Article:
Are Subscription Services Killing Black Friday?

Contributed by DJMMT

This year as I go into making my Black Friday list, I find myself thinking what’s the point? Let me be clear, I’m not saying what’s the point in buying video games; and I’m certainly not saying what’s the point in playing video games. I’m saying what’s the point in me buying a stack of games, to add to my already massive backlog, when by the time I get to many if not most of the games I end up buying I will have almost assuredly gotten them free on one of the multiple subscription services currently available, and or as a freebie on whatever platform?

I actually don’t have a major problem with buying games in general. I buy lots of indies and AAA titles. I rarely buy them at full price, with the exception of Nintendo first party titles, because Nintendo won’t budge on pricing. But I have never had a major issue with purchasing my games. This year alone, I’ve probably purchased at least 10 – 20 games. Most of them were in sales, and many of them were smaller indie titles for under $10, but the point is that I buy a lot of games; and honestly, I think that’s a good thing.

Something that has become more and more apparent over the last several years is that a lot of the games I buy were pointless purchases. To be fair, I’m speaking solely from the point of view of a consumer/end user. I’m sure that people on the other side of the equation would disagree with such a blanket statement, as the money gained from my purchases absolutely has an effect, no matter how much Microsoft wants us to believe it doesn’t. But as a consumer, I have to objectively admit that a large number of games I’ve purchased over the years were wasted purchases. Not because the games were bad or not worth buying, but because so many of them end up being free by the time I get to playing them.

Currently, I have a PlayStation Plus Essential subscription. That’s the most basic tier. I honestly couldn’t tell you the last time the monthly freebies consisted of AAA games that I absolutely wanted to play and didn’t already own. They give a lot of indies I already own as well. Again, I buy a lot of games so that makes sense. But let’s consider how much more that would happen if I had a PlayStation Plus Extra subscription. Honestly speaking, the number of current AAA titles available in the service that I actually want to play would increase significantly if I subscribed to that tier. Which I plan to do once I finally get a PS5. So the question is why am I still buying games on sale before I’m actually ready to play them? When I look at the PlayStation Plus Extra catalog, just one of multiple currently available methods of getting access to games without actually paying for them one at a time, I see a wealth of titles I plan to play at some point. If I ignore all the ones I don’t already own and just focus on the ones I purchased at some point but haven’t played yet, I count 17 games. That’s 17 games I already purchased and haven’t played yet. It doesn’t include the games I want to play but haven’t purchased. It doesn’t include the games I got for free in some other way. That’s just games I spent money on but could have played for the price of the subscription. Between that and say XBOX Game Pass, or hopefully one day Game Pass for PC if they get their shit together with that list of titles, what’s the point of buying games on sale for Black Friday?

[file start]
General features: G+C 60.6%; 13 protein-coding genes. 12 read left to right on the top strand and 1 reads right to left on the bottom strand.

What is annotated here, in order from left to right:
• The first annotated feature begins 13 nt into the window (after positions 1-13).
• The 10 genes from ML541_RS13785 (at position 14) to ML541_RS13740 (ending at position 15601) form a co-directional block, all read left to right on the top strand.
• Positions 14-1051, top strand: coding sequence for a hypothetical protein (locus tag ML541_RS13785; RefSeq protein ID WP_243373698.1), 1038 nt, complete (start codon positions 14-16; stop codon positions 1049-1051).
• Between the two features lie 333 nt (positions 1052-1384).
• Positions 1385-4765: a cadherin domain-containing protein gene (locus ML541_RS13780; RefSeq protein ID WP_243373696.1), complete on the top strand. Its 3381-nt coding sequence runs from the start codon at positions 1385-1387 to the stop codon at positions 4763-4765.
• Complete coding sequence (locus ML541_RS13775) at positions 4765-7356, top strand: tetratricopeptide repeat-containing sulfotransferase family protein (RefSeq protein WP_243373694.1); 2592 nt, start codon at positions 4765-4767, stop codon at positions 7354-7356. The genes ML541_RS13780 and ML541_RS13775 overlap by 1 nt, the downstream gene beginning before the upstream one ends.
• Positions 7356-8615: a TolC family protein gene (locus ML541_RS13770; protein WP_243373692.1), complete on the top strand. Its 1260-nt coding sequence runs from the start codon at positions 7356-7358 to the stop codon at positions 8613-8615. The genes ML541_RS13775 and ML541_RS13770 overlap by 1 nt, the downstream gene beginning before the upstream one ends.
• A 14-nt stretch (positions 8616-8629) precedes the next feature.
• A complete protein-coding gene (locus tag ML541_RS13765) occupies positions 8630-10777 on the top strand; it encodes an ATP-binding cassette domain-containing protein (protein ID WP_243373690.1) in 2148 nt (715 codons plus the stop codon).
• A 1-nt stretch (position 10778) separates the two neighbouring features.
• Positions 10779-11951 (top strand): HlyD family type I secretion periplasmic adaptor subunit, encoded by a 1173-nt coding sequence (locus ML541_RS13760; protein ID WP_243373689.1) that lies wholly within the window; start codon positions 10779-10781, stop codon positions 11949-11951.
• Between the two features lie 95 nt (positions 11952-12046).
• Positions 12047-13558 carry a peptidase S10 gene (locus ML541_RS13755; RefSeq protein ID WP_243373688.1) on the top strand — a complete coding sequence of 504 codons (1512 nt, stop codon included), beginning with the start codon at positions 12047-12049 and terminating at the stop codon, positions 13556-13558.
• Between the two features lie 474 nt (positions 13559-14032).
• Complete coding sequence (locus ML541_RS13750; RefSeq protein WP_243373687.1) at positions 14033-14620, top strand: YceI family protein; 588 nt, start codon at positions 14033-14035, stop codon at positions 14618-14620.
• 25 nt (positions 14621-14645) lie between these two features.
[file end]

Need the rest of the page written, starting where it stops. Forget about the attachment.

We know the lists for those subscription services will continue to update and grow over time. We know that they’re including games people actually want to play. So why should I pay $40 for Sonic Frontiers, assuming you’re not planning on playing it on Nintendo Switch, in the current Black Friday sales that have already been posted? Unless you’re going to play it right now, which I honestly wouldn’t given my current backlog, the chances of it ending up free on some platform by the time I’m ready to play it are honestly pretty high. That wasn’t the case before these much heftier game subscription services. It made sense to buy something like Assassin’s Creed: Origins on sale for say $20. But now every Assassin’s Creed game ends up on Ubisoft+, which ends up on the other major subscription services like PlayStation Plus Extra. So if I’m not trying to play Assassin’s Creed: Mirage day one, why even buy it in a sale when I know it’s gonna end up free on at least one of the subscription services I’m subscribed to?